MY STREET – Creative Writing
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My street … has no name. It’s a dirt track in a remote, rural corner of Machakos district in eastern Kenya. Were it to have a name, it would be “kamulu”, the Kamba word describing the ash-like colour of the fine dust that clings to your feet as you walk.

And walk we must. It is the only form of transportation here. The first and most important investment those of us who live here make is to buy a pair of good walking shoes. The second is a sturdy pair of gum boots. The alternative, as many inhabitants know only too well, is to dispense with footwear altogether.

This was once an orderly and lucrative ranch, complete with self-sufficient homestead. With the advent of self-rule, it became a co-operative ranching scheme, and the settler farmer moved out. Through successive generations of share-holders, it has today degenerated into an amorphous collection of shambas and plots, some too small to build a decent house on.

Gone, the generator that used to provide power for the whole ranch. Gone, too, the water pumps. Left intact only the concrete water tanks, now permanently empty, and the bore-holes, unused today. And these, simply because they could not be carted away and sold to the highest bidder. So now we rely on the sun and rain to sustain our subsistence farming.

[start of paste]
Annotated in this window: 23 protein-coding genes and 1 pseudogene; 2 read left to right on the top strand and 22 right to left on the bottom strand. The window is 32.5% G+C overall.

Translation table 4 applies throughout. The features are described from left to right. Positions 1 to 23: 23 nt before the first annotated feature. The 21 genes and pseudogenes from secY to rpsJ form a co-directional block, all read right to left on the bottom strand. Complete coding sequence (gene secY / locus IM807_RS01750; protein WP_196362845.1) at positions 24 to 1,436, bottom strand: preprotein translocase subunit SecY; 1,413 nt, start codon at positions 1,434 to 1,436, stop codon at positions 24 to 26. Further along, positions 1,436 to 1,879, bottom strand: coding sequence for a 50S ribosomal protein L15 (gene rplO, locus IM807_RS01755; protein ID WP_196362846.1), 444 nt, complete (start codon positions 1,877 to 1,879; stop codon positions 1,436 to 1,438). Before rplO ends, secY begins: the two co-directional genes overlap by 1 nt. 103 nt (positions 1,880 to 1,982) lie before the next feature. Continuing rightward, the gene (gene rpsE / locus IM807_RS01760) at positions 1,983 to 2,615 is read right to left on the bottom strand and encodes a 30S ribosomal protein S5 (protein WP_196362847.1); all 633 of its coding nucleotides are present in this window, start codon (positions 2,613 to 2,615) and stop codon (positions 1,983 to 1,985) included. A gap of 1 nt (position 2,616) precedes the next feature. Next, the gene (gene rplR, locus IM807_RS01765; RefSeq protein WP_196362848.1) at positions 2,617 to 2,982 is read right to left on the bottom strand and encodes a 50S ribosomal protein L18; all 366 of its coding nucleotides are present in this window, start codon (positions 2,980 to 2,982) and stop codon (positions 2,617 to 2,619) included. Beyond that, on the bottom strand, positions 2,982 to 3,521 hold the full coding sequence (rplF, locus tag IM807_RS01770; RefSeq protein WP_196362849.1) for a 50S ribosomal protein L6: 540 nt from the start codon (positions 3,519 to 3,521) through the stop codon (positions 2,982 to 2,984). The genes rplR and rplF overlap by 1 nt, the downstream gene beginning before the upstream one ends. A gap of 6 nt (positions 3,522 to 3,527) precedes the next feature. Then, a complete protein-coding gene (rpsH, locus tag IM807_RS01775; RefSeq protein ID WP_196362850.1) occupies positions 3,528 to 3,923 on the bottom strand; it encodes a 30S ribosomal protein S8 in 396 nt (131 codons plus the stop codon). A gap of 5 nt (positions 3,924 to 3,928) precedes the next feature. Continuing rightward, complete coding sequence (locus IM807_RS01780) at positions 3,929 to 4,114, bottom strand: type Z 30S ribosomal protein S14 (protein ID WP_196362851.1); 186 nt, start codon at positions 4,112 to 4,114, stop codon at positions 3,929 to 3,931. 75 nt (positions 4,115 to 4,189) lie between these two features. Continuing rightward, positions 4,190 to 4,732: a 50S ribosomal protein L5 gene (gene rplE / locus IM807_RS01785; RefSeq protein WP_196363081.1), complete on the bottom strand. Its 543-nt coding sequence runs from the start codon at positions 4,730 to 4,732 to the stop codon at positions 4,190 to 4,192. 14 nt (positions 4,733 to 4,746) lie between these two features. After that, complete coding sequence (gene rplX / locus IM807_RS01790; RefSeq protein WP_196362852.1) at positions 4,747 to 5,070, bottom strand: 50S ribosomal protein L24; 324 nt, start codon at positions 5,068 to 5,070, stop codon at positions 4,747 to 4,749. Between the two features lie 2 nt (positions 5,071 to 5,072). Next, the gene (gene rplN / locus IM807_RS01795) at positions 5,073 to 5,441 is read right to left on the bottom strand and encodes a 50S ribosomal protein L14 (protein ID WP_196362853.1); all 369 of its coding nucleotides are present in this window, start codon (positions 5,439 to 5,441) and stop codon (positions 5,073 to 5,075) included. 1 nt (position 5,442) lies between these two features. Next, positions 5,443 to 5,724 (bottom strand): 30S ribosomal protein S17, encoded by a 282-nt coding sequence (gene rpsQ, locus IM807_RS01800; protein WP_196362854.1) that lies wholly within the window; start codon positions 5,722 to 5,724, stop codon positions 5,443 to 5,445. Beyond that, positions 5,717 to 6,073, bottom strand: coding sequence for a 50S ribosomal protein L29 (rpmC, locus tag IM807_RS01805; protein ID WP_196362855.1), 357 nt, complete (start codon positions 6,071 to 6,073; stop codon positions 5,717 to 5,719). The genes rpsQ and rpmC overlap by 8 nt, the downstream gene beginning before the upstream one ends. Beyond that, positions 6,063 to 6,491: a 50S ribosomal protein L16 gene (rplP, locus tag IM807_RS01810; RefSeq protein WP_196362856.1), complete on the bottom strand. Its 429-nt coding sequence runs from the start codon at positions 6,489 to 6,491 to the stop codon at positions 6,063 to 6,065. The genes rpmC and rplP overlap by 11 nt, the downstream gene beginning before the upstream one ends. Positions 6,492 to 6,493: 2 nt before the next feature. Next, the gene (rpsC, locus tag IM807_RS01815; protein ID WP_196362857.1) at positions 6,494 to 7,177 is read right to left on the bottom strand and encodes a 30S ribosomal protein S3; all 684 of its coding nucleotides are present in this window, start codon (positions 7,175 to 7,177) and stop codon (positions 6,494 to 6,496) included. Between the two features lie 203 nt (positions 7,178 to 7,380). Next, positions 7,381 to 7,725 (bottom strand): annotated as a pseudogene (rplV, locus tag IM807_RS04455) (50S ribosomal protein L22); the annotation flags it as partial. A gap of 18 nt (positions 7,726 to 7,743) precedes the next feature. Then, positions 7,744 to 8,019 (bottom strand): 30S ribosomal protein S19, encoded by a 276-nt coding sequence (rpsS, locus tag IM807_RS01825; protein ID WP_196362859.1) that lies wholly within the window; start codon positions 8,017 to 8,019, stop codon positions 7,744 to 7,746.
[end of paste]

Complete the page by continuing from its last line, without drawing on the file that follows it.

There was once a telephone service. The wooden poles came in handy as firewood. The cables have long since disappeared: used by farm hands as rope, or simply thrown away by local hoodlums in protest; for being evidence of amenities of the modern age, so near yet so far.

Living here does have its advantages. Plenty of exercise and a healthy diet in optimum climatic conditions all year round. That’s not to say we have a long life expectancy. People die all the time: mostly of poverty and ignorance.

Take the young woman we buried yesterday, for example. A mother of fifteen with several grand-children. In her early forties still. Family members, in whispers with eyes averted, say she succumbed to Malaria, that perennial curse of the poor in the tropics. But deep down inside they all know it is the father’s curse.

The old man died two years ago, after ailing for several years. Before his death, he pointed out the place where he would like to be buried. And he warned that if he wasn’t buried there, he would demand restitution from beyond the grave. In the event, he was buried elsewhere. And they all remembered that, of all the voices clamouring for a different burial site, hers had been the loudest.

And so, she was dead. There was no post mortem, of course. Had there been one I suspect it would point to … a lethal cocktail of anti-malarial drugs: different types bought without prescription at the local kiosk, each successive dose being taken before the previous one has had a chance to work. And this when in fact the problem was quite simple: the common cold.

Such is life, and death, on my street.
© Esther Mbithi 2003

Written on 12th August 2003, and aired on the BBC Network Africa radio programme on 13th August 2003.

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